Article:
So often, clients tell me they have approached their health care practitioners following the onset of IBS symptoms and been told there is nothing that can be done apart from symptom management. Often, they’ve been recommended the FODMAP diet and although this can be a really useful strategy in the short term to detect if certain foods are triggering their symptoms, it often only gives temporary symptomatic relief. The FODMAP diet should only be followed for a few weeks as it can cause other health issues if followed long term.

My work is all about trying to assess root causes with the aim of bringing about long-lasting resolution of symptoms. I do this by taking a comprehensive medical/symptom history and food diary – I like to also understand how much people feel stress is a factor in the onset of their IBS. I frequently suggest people work with a therapist or try some gut focused hypnotherapy which can have profound results alongside making dietary changes.

The key 4 root causes of IBS are:

  • Bacterial overgrowth/microbiome (the rich community of bacteria/yeast/fungi and protozoa in our intestines) imbalance in the small or large intestine. Microbiome imbalance in the small intestine is known as small intestinal bacterial overgrowth (SIBO). Studies suggest that around 60-70% of people with IBS have SIBO. This is now my specialist area and I receive frequent referrals for nutritional support from a Bristol based Consultant Gastroenterologist when she diagnoses this in her patients (I was so excited to be approached by a digestive health consultant with an interest in the microbiome). If SIBO is present, dietary strategies and anti-microbials can help to resolve this.
  • Food allergies or intolerances – the most common triggers are wheat/gluten/dairy/eggs/soya/citrus/nightshades/preservatives and emulsifiers. Sometimes the simplest way of assessing whether these foods are causing problems is for people to carry out a short-term exclusion of the suspected trigger foods and to keep a note of how they feel (elimination diets can be more reliable than allergy testing).
  • Stress – Our gut is often called our Second Brain – when we are stressed our capacity to digest food is reduced. The Vagus nerve plays a key role here which is one of the longest nerves and connects our brain with our digestive system and many other organs in our body.
  • Gut infections – a single episode of bacterial gastroenteritis can trigger post-infectious IBS. I have access to a blood test (ibs-smart test) which can help detect this. It’s only recently been available in the UK.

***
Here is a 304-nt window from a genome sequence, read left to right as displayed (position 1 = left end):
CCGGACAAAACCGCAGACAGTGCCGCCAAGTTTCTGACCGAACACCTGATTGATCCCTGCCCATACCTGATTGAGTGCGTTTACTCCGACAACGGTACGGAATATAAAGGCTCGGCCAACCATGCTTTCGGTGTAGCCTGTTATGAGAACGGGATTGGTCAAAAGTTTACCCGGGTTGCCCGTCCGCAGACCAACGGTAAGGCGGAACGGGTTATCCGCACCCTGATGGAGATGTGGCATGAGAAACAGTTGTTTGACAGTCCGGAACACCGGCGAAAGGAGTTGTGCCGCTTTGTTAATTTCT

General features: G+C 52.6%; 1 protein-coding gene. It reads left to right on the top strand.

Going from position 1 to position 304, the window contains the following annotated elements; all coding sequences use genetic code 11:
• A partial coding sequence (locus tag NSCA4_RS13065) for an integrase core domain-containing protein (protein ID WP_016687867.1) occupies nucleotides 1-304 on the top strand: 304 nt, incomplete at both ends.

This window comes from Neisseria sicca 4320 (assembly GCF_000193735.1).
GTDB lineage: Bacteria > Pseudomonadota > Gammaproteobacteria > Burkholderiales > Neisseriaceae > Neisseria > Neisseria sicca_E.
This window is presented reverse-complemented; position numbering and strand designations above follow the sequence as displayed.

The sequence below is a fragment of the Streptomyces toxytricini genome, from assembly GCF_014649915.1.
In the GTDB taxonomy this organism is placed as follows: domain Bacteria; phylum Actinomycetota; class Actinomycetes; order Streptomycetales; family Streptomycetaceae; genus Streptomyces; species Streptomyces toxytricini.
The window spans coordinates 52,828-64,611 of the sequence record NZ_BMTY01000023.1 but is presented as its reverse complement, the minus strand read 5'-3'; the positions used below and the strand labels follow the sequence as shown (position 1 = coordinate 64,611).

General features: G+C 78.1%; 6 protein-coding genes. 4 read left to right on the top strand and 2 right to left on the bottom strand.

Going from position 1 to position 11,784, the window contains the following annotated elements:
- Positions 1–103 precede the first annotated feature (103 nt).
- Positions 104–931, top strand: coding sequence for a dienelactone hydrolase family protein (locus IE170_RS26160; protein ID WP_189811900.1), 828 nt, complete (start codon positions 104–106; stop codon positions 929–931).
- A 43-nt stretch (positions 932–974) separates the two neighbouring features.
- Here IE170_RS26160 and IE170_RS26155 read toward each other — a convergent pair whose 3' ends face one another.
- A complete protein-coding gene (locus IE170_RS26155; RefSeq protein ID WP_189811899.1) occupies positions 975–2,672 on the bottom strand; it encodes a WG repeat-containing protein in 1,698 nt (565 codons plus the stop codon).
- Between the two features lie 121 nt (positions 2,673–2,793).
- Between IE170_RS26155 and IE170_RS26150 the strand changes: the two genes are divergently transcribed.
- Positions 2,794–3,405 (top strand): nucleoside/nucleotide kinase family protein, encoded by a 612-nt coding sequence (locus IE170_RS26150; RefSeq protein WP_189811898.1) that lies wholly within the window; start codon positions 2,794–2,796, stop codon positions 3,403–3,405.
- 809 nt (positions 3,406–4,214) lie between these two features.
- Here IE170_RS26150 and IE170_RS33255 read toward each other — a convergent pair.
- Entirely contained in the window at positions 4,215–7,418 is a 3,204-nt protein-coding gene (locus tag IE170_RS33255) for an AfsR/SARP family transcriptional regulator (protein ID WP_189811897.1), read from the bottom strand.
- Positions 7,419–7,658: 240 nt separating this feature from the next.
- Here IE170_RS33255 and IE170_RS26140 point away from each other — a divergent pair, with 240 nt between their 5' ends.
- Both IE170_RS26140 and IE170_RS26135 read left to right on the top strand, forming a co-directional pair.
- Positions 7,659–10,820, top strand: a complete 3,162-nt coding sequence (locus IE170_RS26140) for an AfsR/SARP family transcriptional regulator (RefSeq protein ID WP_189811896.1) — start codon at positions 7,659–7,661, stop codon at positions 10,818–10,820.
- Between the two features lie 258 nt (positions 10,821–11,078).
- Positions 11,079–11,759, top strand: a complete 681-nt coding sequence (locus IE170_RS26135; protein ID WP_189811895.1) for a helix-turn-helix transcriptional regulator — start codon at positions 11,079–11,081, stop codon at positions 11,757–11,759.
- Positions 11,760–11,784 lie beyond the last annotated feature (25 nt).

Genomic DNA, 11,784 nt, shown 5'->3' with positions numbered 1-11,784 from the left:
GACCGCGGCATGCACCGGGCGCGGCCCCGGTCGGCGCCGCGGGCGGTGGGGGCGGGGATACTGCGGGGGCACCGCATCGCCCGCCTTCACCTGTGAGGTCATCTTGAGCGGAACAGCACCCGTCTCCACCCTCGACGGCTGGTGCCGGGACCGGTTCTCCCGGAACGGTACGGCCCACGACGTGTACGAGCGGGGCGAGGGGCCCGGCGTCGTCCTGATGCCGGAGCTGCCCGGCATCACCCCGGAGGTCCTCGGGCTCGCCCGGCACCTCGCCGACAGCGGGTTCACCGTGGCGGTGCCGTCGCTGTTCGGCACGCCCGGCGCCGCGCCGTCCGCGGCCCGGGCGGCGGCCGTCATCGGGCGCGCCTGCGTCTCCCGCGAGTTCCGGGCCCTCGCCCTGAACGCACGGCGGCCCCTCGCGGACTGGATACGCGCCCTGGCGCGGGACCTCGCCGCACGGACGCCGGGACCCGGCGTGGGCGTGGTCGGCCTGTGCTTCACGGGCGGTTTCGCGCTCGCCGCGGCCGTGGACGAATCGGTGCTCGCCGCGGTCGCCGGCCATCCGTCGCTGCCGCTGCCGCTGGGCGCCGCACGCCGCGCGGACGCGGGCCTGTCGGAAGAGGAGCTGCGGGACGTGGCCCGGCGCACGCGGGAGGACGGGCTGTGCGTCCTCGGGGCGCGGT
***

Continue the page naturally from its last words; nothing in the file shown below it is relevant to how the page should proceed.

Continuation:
The best way to identify underlying causes is to carry out functional digestive testing (stool analysis or breath tests for SIBO).

Excitingly, one of the top London gastroenterology hospitals recently carried out a study with a lab I use (Genova) and concluded that stool biomarker testing is an appropriate way to identify potentially treatable causes of IBS symptoms. This brings hope to a lot of people who have previously been told that it’s only possible to manage symptoms.

There are now many stool tests available that people can order online. Unfortunately, many don’t give the necessary clinical information I need to make a proper assessment, so always prefer people to use reputable labs like Genova/Biolab or Invivo. I generally suggest clients wait until they have had their initial consultation with me before doing testing, so I can recommend the most appropriate test for their situation.

Although it isn’t essential to do testing, the more fully we understand the underlying causes, the more I can target my recommendations. This is more likely to lead to longer term symptom resolution. If people don’t have the resources for testing, I listen carefully to their current symptom picture/medical history and I’m always particularly interested in what was happening when they first noticed their symptoms (?stress, ?food poisoning, ?antibiotics etc.). We can then trial different strategies and assess their impact.

People often report a huge sense of relief when imbalances are found in the tests – finally they feel there is something tangible to focus on and address. Sometimes they have lost hope (many have been told their IBS is purely psychological) and are concerned they will have to live with their really challenging symptoms long term and stay on a restricted diet. As a self-confessed foodie, although short-term restrictions are sometimes necessary in the therapeutic phase, I always say my aim is to help people to be able to eat as freely as possible over time. Within reason of course!